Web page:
03 June 2019 In Cardiovascular System

BACKGROUND AND AIMS: The interrelationship between alcohol consumption and depression is complex, and the direction of the association is unclear. We investigated whether alcohol consumption influences the risk of depression while accounting for this potential bidirectionality.

METHODS: A total of 10 441 individuals participated in the PART study in 1998-2000, 8622 in 2001-2003, and 5228 in 2010. Participants answered questions on their alcohol consumption, symptoms of depression, childhood adversity, and sociodemographic, socioeconomic, psychosocial, and lifestyle factors. A total of 5087 participants provided repeated information on alcohol consumption. We used marginal structural models to analyze the association between alcohol consumption and depression while controlling for previous alcohol consumption and depressive symptoms and other time-varying confounders.

RESULTS: Non-drinkers had a higher depression risk than light drinkers (</=7 drinks/week) (risk ratio: 1.7; 95% confidence interval 1.3-2.1). Consumers of seven-fourteen drinks/week had a depression risk similar to that of light drinkers. Hazardous drinking was associated with a higher risk of depression than non-hazardous alcohol consumption (risk ratio: 1.8, 95% confidence interval: 1.4-2.4).

CONCLUSION: Light and moderate alcohol consumption and non-hazardous drinking were associated with the lowest risk of subsequent depression after accounting for potential bidirectional effects. Hazardous drinking increased the risk of depression.

06 September 2018 In General Health
The scarce research on the effects of moderate alcohol consumption on mental health among older adults suggests a protective effect against depression. We prospectively examined the association between patterns of moderate alcohol consumption, depression and psychological distress, using information from 5,299 community-dwelling older adults from the ELSA and Seniors-ENRICA cohorts. A Mediterranean drinking pattern (MDP) was defined as moderate alcohol intake (
18 May 2018 In General Health

Objective: The objective of this study is to determine whether the health effects of smoking and moderate alcohol use persist with aging.

Method: Smoking status, alcohol use, and measures of function and health were obtained from 9,704 women aged >/=65 years at baseline and over 10- and 20-year follow-up periods. Adjusted multiple linear and logistic regression and Cox proportional hazard models estimated associations.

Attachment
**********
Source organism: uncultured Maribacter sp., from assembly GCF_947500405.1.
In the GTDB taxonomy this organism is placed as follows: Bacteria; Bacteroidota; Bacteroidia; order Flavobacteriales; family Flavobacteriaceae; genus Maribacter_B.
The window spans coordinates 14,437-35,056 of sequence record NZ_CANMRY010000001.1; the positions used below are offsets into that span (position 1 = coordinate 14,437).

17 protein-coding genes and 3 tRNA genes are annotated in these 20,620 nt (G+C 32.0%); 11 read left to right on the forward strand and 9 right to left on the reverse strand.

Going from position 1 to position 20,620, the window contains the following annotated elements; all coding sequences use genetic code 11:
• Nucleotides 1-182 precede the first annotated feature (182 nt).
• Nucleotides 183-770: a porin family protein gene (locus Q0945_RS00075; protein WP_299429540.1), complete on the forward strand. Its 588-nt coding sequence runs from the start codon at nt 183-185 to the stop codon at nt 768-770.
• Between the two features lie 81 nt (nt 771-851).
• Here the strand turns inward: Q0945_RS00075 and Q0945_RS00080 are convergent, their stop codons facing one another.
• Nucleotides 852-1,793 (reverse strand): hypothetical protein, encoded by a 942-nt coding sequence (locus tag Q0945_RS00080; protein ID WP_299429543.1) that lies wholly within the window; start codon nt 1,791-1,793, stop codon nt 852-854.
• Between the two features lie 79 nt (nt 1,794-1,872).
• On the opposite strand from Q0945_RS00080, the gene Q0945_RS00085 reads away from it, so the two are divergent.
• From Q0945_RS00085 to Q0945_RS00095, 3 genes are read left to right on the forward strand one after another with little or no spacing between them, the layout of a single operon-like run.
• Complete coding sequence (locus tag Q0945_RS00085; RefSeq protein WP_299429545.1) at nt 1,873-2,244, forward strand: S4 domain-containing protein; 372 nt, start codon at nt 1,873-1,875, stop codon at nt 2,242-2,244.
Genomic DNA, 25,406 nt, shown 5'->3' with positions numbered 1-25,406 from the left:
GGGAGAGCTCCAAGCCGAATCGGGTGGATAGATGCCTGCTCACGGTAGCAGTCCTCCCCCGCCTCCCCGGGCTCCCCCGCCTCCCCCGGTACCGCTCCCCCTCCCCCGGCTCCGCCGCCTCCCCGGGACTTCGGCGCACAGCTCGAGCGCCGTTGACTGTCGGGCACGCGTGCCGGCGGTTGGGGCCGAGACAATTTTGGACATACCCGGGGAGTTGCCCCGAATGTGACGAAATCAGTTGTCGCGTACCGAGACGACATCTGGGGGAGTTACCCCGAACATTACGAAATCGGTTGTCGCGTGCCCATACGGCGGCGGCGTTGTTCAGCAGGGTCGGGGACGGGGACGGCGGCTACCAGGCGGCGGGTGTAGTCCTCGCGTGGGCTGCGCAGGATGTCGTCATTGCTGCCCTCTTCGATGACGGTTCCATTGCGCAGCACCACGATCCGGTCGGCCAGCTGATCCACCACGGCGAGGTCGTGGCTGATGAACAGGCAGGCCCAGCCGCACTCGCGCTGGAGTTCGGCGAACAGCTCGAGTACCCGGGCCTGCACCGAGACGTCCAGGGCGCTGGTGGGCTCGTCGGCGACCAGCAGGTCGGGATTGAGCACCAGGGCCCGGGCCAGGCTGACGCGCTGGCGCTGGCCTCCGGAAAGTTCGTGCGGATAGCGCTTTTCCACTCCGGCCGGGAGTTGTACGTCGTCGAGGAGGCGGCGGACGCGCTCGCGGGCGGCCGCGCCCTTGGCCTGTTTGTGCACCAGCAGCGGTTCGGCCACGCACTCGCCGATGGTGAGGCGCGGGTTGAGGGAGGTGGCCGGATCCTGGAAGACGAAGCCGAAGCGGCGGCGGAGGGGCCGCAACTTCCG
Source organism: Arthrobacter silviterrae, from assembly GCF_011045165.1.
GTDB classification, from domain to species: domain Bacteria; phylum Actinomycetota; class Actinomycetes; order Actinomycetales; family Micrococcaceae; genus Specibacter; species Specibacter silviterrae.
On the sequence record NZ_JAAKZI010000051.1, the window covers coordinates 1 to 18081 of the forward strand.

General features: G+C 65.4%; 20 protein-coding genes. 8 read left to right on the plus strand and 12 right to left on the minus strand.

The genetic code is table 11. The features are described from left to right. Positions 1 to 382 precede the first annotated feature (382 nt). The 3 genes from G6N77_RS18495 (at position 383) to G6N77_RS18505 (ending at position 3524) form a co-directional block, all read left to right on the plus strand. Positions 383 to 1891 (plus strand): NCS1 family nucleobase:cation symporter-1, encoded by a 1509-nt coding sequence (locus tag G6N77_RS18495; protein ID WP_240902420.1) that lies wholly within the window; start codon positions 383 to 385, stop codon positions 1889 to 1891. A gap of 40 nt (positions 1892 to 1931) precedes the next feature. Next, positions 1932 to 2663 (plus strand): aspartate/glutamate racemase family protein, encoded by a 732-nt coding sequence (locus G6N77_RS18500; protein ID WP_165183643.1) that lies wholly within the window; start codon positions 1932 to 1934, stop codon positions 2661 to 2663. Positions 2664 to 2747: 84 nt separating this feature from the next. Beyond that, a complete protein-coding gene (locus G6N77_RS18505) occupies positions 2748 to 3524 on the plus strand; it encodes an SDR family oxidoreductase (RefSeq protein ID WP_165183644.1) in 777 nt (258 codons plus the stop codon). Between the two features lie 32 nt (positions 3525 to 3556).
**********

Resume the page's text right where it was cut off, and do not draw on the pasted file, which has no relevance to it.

Results: Current versus never smokers had worse walking speed, self-reported health, difficulty with instrumental activities of daily living (IADLs), and depression at 10 years and higher death rates at 10 and 20 years. Moderate versus never drinkers had better grip strength, walking speed, self-reported health, and less difficulty with IADLs and were less likely to live in nursing homes at 10 years and die at 10 and 20 years.

Discussion: Among aging women over 20 years, smoking is associated with worse physical function, including death, while moderate alcohol use is associated with better outcomes.

03 May 2018 In Cardiovascular System
Introduction The benefits of alcohol consumption for cardiovascular and metabolic health may have been overstated due to inappropriate comparisons with abstainers and inadequate control for confounding factors including physical activity and mental health. We examined alcohol consumption and cardio-metabolic health in a cohort of young Australian adults overcoming these limitations. Methods Cross-sectional data of a cohort of 2200 participants (age range 25-36 years) from the 2004-06 Childhood Determinants of Adult Health were used. Alcohol consumption was assessed from questionnaire and cardio-metabolic risk factors were measured in clinics. Linear and log binomial regression were used to examine total alcohol consumption (categories: none 0 g/day; light >0-10 g/day [reference]; moderate >10-20 g/day; heavy >20-30 g/day; very heavy >30 g/day) against dichotomous metabolic syndrome and its components: waist circumference, triglycerides, high-density lipoprotein cholesterol, blood pressure and glucose. Covariates included socio-demographics, smoking, diet, physical activity, fitness, depression and anxiety. Results Of the 2220 participants (48% males, mean (standard deviation) age 29.5 (2.5) years), most were classified in the 'light drinking' group (54.2%), less were in the 'non-drinking' (13.2%), 'heavy' (5.2%) or 'very heavy' (5.5%) drinking groups. Only moderate drinking was associated with a significantly lower prevalence of metabolic syndrome (prevalence ratio = 0.64, p
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